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I have a third party plugin that I'm using for a photo gallery (NextGen). However, with my black background, the loader gif animation looks pretty bad. I found a better loader gif and replaced the one from the plugin. I already know this is not ideal because the next update of the plugin will overwrite my custom gif.

The gif is located at: /wp-content/plugins/nextgen-gallery/images/loader.gif

Is there a clever way to leverage my child theme's functions.php file to tell this plugin to use a different URL for the gif?

As far as using my child theme's CSS to override, that would be easiest if it was a viable option. However, the loader's URL is not coming from the plugin's CSS file.

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closed as off-topic by kaiser Sep 22 '14 at 19:24

This question appears to be off-topic. The users who voted to close gave this specific reason:

If this question can be reworded to fit the rules in the help center, please edit the question.

up vote 3 down vote accepted

Use a rewrite rule in your .htaccess:

RewriteRule ^path-to-images/ajax-loader\.gif /path-to-replacement.gif [L]

Make sure to set this above the WordPress rules.

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Man, now it feels like I over-complicated it. Great solution! – magicspacekiwi Jun 13 '13 at 14:47
It's working. Thanks! – Sparky Jun 13 '13 at 19:33

Just from browsing through that plugin's source code (assuming you're talking about this one), it doesn't look like there's an easy way to do this using CSS. I found that it creates the loader dynamically with jQuery (excerpt below).

loadingImage = jQuery(document.createElement("img")).attr("src", ngg_ajax.path + "images/ajax-loader.gif").attr("alt", ngg_ajax.loading);

The problem is, they didn't give it an ID or anything of that sort so this is going to have to be done via JavaScript, not CSS. We would only be able to hide the current loader via CSS like this:

img[src*="ajax-loader.gif"] {
    display: none;

Here is the JavaScript that you will need to run to do the job:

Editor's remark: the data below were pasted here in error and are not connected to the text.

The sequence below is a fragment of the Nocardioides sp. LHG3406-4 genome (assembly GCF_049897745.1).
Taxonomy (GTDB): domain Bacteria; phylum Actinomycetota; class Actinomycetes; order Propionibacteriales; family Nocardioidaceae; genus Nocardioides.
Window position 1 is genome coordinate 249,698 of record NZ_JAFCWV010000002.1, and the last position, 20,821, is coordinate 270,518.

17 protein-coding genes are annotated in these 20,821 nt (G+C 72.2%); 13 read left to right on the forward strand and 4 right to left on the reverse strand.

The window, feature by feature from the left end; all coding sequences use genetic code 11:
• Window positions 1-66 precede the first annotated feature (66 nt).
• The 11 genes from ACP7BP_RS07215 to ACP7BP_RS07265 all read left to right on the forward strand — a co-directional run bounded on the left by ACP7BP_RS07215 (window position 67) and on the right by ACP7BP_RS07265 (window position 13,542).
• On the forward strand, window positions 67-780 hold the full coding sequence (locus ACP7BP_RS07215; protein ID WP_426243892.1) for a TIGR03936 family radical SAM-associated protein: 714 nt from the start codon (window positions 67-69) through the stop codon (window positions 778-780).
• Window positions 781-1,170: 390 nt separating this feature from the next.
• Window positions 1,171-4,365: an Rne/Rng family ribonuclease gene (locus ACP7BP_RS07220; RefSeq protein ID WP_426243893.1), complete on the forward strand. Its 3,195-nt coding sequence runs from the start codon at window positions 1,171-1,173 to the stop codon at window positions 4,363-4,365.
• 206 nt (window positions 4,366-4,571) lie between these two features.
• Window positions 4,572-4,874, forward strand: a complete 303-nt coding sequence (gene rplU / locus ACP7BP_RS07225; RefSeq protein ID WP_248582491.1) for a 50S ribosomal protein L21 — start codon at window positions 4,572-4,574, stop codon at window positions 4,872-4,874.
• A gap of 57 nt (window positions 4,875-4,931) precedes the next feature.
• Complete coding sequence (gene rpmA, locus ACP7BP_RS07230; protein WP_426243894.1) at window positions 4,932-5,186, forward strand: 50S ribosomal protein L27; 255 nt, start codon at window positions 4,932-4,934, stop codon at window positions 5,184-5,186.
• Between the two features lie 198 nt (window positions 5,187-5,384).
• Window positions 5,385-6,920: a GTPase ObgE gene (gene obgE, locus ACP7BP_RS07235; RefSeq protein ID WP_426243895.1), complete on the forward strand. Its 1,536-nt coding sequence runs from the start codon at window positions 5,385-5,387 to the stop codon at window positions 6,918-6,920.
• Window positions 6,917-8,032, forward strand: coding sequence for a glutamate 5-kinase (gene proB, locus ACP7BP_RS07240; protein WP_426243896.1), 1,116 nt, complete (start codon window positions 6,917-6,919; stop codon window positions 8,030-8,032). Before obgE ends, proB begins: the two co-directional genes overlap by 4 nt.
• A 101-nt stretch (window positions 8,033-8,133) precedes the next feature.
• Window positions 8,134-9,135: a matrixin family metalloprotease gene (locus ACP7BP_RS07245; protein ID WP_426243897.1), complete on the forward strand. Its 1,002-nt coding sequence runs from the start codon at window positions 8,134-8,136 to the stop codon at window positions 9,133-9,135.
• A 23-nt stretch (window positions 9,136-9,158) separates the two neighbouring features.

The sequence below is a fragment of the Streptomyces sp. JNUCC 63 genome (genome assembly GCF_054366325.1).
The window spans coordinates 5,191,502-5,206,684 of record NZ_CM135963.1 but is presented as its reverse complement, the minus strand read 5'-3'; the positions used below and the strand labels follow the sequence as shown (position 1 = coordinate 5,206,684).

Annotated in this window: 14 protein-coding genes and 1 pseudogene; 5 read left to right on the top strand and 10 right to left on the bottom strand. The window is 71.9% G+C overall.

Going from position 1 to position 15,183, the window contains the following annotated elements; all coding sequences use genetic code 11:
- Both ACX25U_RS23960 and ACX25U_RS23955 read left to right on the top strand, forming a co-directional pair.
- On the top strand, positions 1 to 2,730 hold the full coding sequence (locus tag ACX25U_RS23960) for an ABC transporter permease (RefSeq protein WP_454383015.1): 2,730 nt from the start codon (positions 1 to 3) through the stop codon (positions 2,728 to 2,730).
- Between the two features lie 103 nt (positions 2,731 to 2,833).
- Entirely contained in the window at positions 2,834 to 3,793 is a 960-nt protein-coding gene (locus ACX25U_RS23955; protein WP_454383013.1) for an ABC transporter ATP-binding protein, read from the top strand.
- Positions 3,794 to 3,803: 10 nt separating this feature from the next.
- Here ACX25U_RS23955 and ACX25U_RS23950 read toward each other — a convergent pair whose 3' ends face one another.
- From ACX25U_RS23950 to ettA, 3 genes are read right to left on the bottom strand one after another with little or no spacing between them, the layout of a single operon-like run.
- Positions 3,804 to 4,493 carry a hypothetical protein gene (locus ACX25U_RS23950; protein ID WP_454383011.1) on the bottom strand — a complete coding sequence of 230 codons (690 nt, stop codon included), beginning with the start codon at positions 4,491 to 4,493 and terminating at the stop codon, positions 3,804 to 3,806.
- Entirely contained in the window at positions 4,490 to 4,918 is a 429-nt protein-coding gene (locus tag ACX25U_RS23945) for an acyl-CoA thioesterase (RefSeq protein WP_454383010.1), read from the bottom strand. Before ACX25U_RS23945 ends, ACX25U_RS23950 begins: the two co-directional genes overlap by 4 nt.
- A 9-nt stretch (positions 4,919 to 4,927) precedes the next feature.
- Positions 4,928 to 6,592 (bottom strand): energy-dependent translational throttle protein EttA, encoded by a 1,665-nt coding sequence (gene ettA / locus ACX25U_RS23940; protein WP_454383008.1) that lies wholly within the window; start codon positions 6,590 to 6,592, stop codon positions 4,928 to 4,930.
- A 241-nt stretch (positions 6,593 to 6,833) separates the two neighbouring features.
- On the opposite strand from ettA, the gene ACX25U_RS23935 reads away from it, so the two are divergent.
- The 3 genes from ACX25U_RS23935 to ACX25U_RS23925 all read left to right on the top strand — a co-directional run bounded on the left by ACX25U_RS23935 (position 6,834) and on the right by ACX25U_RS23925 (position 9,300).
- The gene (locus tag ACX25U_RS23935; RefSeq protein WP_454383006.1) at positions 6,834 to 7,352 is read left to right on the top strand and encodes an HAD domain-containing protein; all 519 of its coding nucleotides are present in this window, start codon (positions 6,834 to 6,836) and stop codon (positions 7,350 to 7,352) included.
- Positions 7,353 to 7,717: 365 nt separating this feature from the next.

jQuery("img[src$='ajax-loader.gif']").attr('src', 'http://your-new-image-url-here');

Then replace your-new-image-url-here with, you know, your image URL.

If you want to package it as an independent plugin (which isn't a bad idea, by the way), here's how to do it.

First, create a file called, say fix-ng-ajax-loader.php Then, one called fix-ng-ajax-loader.js

Dump the jQuery snippet I gave you just above into the JS file.

Now, dump this in the PHP file

Plugin Name: Fix NG AJAX Loader
Plugin URI: http://colincampbell.se/
Description: Fixes the NextGEN Gallery AJAX Loader
Version: 1.0
Author: Colin Campbell
Author URI: http://colincampbell.se/
License: GPL2

if ( ! class_exists( 'Fix_NG_Loader' ) ) {
    class Fix_NG_Loader {
        public function __construct() {
            add_action( 'wp_enqueue_scripts', array( &$this, 'enqueue_scripts' ) );
        public function enqueue_scripts() {
                plugins_url( 'fix-ng-ajax-loader.js' , __FILE__ ),

function fix_ng_loader_run() {
    $Fix_NG_Loader = new Fix_NG_Loader();

// This will make sure that the other plugin has already loaded
add_action( 'plugins_loaded', 'fix_ng_loader_run', 99 );

Now, put these in a folder called fix-ng-ajax-loader and upload that to your wp-content/plugins directory and you should be good to go.

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Thank-you for the effort. It was a good learning experience even though the URL rewrite is the way I went with this. – Sparky Jun 13 '13 at 19:34

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